Editorials

That ‘L’ in IL must be abbreviation for ‘loser’

There could be a natural disaster in Indiana or Missouri that drives population to Illinois. It could happen. But the likely scenario is that Illinois will continue losing population.

Between July 2014 and July 2015, the U.S. Census Bureau calculated Illinois lost 105, 217 residents to other states — a record amount of folks choosing to leave. After the births and deaths were factored in, the total population dropped 22,000. That makes us an anomaly compared to our growing Midwestern neighbors.

The rest of the nation since the 2010 Census has grown 4.1 percent. Illinois grew 0.2 percent. That means when 2020 comes around and we again count each person in our nation to determine distribution of those 435 U.S. representative seats, Illinois is poised to lose again.

In the 1970s we had 24 U.S. representatives. The decades dropped Illinois to 22, 20, 19 and now 18 representatives. Do we hear 17?

Losing representatives means less influence in Congress for Illinois, fewer choice committee assignments for remaining congress members, less of a voice in presidential elections and dilution of our individual power because each representative gains 90,000 more constituents competing for time and attention. Taken together, these losses also equal fewer of our federal tax dollars returning to Illinois, and we already stink on that measure by ranking third worst in the nation by getting 45 cents back on every $1.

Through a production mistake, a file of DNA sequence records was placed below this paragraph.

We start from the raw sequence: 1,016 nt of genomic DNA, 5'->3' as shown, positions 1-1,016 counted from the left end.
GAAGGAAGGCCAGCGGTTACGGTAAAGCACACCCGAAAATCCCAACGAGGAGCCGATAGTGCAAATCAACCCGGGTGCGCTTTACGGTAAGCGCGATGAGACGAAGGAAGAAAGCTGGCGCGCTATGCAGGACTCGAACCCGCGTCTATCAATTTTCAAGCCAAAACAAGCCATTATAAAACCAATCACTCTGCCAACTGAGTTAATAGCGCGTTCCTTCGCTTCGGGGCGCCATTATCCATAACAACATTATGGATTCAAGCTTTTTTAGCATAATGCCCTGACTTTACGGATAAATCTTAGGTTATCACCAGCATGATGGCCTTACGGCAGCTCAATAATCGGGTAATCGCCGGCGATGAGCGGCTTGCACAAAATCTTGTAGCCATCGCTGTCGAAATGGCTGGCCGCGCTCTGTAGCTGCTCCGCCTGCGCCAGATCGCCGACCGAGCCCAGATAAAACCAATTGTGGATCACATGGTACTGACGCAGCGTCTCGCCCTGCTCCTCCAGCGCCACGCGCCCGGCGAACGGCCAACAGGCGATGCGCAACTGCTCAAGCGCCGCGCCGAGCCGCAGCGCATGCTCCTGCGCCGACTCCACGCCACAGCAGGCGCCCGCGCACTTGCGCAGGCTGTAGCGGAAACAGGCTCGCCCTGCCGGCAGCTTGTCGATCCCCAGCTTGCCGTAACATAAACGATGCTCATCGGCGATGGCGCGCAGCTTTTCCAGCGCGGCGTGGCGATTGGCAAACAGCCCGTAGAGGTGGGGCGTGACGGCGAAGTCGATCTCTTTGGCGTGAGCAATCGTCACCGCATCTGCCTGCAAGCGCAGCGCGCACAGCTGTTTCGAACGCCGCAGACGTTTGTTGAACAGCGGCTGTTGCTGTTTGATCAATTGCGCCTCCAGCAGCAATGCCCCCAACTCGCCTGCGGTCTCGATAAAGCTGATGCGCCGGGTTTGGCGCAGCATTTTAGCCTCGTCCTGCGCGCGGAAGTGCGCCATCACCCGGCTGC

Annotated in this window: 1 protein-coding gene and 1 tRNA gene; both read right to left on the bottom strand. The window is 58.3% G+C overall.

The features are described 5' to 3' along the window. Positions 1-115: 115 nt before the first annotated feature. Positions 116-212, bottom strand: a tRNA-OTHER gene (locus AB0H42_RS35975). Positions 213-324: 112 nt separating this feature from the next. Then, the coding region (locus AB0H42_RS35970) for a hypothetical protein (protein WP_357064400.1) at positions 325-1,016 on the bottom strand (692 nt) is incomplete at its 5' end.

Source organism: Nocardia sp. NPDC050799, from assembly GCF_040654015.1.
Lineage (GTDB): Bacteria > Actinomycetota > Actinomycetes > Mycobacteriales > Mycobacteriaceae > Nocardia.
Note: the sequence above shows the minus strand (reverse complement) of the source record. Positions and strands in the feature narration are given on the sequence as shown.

Redistricting can be counted on to protect incumbents, regardless of the party in power. The current petition drive for state legislative district reform will not touch how our state redraws federal congressional districts.

As President Obama noted in his State of the Union Address: “We have to end the practice of drawing our congressional districts so that politicians can pick their voters, and not the other way around.” Compact, logical districts that preserve voters’ clout should be the product of a bipartisan or nonpartisan group, and not of a dominant group making deals in smoke-filled back rooms.

We still have a few years to get our state’s financial house in order and make this an attractive place to do business. Drawing people to Illinois for jobs and keeping our young people from moving away to find opportunities will help stop our congressional clout slump, lighten everyone’s tax burden and solve a litany of our current woes.

Source: WalletHub

States ranked least to most dependent on federal tax dollars

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